Llanelli Naturalists Newsletter - September 2007 - No 73
Phillip Jones

John Rees and Noel King of Laugharne collected a strange-looking growth on a large Camellia in June 2005 and sent it to Denys Smith who then passed it on to me.  As I was unable to identify it (although I knew it was a gall) I, in turn, showed it to Nigel Stringer and we determined it as Exobasidium camellinae. This species was first recorded in 1959 in southwest England from where it has slowly spread, though it is far from common.  There are only three other Welsh records. John Rees formerly worked in the Experimental Establishment at Pendine and, for at least thirty years, supplied plant records from inside the Establishment and surrounding area to Richard Pryce for the Carmarthenshire Flora Project. Sadly he suffered a stroke last autumn and died at the end of July.  Our sympathies go to his family.

The rare Marsh Honey-fungus Armillaria ectypa, which grows at Ffrwd Fen, had a good year in 2005, fruiting from late June to early September.  In contrast, in 2006, it was only seen during a two-week period in July, ending when Britain experienced its hottest day for over a hundred years.  This species has also been re-found at its first UK site in Cumbria and in a couple of other localities.

Dr Philip Jones leading the fungus foray at the Woodland Trust’s reserve at Green Castle Woods, off the Llanstephan Road near Carmarthen on 23rd September 2006. Photo: Richard Pryce.In 2006, two fungus walks were held.  The first, on 23 September, was at Green Castle Woods, to the south-west of Carmarthen towards Llansteffan.  The dry weather meant that the variety was not at its best, but there was plenty to talk about.  The second meeting on 14 October had to be changed from Stradey Woods (where few fungi were to be seen on a `recce` by the author) to the Millennium Coastal Park area, just west of Pwll.

Many fungi were found in the Pwll Lagoon SSSI/LNR and adjacent woodland.  The wet lagoon is now open, as birch-willow scrub was cleared in late 2005, with some being burnt and others wood-chipped.  The woodchip sites had some interest, such as the large clump of Spectacular Rustgill Gymnophilus jujonius and also a pink-gilled fungus that I later determined as Pluteus petasatus, a new record for Wales.

On the other hand, the bonfire areas did not have many fungi, though earlier in the year, there had been a good succession of cup fungi such as Peziza petersii and the Charcoal Cup P. echinospora.  The remains of gorse, at one bonfire site, were covered in Split-gill Schizophyllum commune, a species that is often found on broken plastic-covered silage bales.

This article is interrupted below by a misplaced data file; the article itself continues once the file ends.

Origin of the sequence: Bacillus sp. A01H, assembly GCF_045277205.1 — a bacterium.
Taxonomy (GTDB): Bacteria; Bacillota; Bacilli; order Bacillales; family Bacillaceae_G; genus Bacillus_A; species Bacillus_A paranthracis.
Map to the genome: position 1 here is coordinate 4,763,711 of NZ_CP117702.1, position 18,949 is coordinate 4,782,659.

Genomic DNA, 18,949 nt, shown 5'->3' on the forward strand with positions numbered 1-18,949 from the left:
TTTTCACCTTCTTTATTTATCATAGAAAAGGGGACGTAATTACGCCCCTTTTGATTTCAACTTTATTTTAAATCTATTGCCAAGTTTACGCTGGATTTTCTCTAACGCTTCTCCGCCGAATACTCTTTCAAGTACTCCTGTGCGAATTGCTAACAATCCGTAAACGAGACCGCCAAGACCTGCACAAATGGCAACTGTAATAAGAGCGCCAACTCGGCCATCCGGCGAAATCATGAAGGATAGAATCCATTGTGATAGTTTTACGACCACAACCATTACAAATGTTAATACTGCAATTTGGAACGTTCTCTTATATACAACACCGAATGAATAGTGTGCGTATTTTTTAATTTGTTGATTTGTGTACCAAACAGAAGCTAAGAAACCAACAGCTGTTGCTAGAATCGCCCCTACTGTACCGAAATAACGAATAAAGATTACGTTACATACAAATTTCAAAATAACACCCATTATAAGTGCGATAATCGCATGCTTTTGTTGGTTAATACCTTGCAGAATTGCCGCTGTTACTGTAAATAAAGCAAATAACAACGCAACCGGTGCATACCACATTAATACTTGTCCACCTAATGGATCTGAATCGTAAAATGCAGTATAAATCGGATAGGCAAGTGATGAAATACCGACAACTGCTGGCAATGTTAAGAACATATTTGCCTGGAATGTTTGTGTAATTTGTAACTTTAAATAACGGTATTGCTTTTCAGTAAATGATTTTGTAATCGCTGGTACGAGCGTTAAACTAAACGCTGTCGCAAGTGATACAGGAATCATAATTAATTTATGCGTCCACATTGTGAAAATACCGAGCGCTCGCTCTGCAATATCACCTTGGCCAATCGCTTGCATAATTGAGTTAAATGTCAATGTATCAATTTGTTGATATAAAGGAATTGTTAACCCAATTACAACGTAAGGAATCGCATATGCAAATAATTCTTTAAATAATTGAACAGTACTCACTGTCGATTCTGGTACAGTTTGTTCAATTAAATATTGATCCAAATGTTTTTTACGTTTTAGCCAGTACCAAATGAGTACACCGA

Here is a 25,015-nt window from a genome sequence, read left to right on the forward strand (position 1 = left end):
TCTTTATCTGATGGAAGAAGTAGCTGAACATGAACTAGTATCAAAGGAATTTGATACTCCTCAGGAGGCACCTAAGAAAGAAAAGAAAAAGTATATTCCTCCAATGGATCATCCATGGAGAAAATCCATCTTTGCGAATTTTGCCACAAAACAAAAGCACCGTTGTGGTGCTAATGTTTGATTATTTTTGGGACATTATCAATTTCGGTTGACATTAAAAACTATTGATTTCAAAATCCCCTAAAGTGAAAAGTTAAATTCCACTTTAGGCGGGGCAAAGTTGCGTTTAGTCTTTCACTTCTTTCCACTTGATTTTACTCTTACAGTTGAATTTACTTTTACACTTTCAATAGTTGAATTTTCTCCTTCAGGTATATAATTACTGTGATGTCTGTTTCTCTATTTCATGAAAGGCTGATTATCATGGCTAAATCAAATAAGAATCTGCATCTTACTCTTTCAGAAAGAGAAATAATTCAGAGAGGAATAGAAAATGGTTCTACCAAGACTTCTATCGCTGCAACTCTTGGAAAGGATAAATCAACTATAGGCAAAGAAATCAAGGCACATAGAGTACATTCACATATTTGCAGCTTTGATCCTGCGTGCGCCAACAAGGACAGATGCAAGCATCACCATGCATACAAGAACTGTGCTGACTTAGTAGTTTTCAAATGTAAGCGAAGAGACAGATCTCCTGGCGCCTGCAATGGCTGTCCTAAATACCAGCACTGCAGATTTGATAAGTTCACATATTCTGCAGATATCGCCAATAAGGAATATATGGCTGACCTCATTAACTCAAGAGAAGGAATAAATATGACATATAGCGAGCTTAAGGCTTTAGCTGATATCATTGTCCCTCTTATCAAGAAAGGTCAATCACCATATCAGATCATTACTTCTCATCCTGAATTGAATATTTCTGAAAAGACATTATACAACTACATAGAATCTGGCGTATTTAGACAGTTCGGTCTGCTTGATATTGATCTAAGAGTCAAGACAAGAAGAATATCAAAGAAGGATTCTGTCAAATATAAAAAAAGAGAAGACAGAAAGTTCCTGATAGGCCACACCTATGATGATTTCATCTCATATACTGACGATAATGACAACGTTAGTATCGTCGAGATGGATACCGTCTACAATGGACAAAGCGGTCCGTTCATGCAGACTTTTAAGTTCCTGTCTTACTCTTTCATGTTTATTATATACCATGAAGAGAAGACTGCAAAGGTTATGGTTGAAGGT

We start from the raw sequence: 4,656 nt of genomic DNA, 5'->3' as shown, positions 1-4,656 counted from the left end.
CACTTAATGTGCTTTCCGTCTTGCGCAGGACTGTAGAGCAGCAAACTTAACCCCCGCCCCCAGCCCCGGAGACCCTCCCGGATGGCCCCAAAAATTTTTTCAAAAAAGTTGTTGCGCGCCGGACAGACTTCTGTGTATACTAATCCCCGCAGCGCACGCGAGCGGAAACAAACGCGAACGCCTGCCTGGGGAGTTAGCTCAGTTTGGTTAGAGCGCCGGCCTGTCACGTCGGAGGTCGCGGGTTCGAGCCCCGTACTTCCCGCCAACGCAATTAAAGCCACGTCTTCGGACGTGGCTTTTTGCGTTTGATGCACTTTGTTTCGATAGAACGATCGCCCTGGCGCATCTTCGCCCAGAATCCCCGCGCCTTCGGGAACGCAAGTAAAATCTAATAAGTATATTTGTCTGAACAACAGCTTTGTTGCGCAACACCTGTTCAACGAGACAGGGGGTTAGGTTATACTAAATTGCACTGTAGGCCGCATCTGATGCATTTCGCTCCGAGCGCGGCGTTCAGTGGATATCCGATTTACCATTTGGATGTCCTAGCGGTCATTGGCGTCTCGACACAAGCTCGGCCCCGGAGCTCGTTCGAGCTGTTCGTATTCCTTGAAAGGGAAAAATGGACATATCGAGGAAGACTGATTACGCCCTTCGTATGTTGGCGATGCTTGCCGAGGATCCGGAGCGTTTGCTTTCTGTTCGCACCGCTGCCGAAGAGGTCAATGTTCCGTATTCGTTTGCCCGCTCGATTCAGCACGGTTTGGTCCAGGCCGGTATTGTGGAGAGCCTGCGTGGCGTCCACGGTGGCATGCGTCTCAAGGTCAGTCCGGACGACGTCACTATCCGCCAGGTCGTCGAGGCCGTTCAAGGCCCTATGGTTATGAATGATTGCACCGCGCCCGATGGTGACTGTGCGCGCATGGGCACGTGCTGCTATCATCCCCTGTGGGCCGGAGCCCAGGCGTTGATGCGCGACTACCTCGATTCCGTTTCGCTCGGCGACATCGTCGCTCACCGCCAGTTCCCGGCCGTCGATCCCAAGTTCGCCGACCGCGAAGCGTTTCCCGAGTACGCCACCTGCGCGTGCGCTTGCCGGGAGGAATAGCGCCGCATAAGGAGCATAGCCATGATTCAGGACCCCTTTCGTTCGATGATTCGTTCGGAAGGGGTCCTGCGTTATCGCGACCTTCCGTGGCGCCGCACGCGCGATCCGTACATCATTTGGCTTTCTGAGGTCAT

In the woodland area towards Burry Port, Girdled Knight Tricholoma cingulatum was just beginning to `fruit` around the remnants of Yellow Bird`s-nest Monotropa hypopitis flowers.  This area also had many large Lactarius contrversus, which, like T.cingulatum is mycorrhizal with Salix and uncommon.  Having seen these `treasures`, members returned back along the cycle track to their cars.

Some interesting species have been found on gorse in the old ash lagoon areas, including Resupinatus trichotis, a tiny bracket fungus with gills; Polyporus tuberaster – like Dryad`s Saddle, but smaller and Daldinia fissa, a small Cramp Ball that is not uncommon on burnt gorse. However, by far the most noteworthy find was Cortinarius vernus, which, as its name implies, occurs in spring.  There are just four UK records, of which three are in October and November!

Some interesting new publications have appeared in the past year. The updated and well-illustrated Mushrooms by Roger Philips is still perhaps, in my opinion, too large for fieldwork, even though it is slightly reduced in size.  It has been updated in terms of nomenclature.  The other is the long-awaited Checklist of the British and Irish Basidiomycota (ie gilled mushrooms and their allies).  This book offers brief descriptions of the habitats and localities where individual species have been noted.  However, these new publications are becoming out-of-date due to DNA analysis that results in name changes as their taxonomic relationships are better elucidated. The genus Coprinus has now been split into several new genera, with the Common Inkcap being given a new different generic name to the Shaggy Inkcap. Such is progress!